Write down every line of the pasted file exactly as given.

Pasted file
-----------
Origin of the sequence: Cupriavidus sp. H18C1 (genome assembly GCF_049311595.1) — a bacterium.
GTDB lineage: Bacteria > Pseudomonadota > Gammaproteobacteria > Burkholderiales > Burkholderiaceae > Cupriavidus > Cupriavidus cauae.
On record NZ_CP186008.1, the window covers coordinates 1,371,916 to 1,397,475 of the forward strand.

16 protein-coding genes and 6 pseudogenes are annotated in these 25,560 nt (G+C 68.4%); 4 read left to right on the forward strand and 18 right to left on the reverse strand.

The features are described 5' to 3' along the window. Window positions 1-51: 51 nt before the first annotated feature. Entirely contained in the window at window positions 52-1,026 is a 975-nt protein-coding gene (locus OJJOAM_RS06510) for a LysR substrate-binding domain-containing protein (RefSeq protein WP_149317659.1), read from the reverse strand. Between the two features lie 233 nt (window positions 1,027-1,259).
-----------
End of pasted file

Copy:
Origin of the sequence: Cupriavidus sp. H18C1 (genome assembly GCF_049311595.1) — a bacterium.
GTDB lineage: Bacteria > Pseudomonadota > Gammaproteobacteria > Burkholderiales > Burkholderiaceae > Cupriavidus > Cupriavidus cauae.
On record NZ_CP186008.1, the window covers coordinates 1,371,916 to 1,397,475 of the forward strand.

16 protein-coding genes and 6 pseudogenes are annotated in these 25,560 nt (G+C 68.4%); 4 read left to right on the forward strand and 18 right to left on the reverse strand.

The features are described 5' to 3' along the window. Window positions 1-51: 51 nt before the first annotated feature. Entirely contained in the window at window positions 52-1,026 is a 975-nt protein-coding gene (locus OJJOAM_RS06510) for a LysR substrate-binding domain-containing protein (RefSeq protein WP_149317659.1), read from the reverse strand. Between the two features lie 233 nt (window positions 1,027-1,259).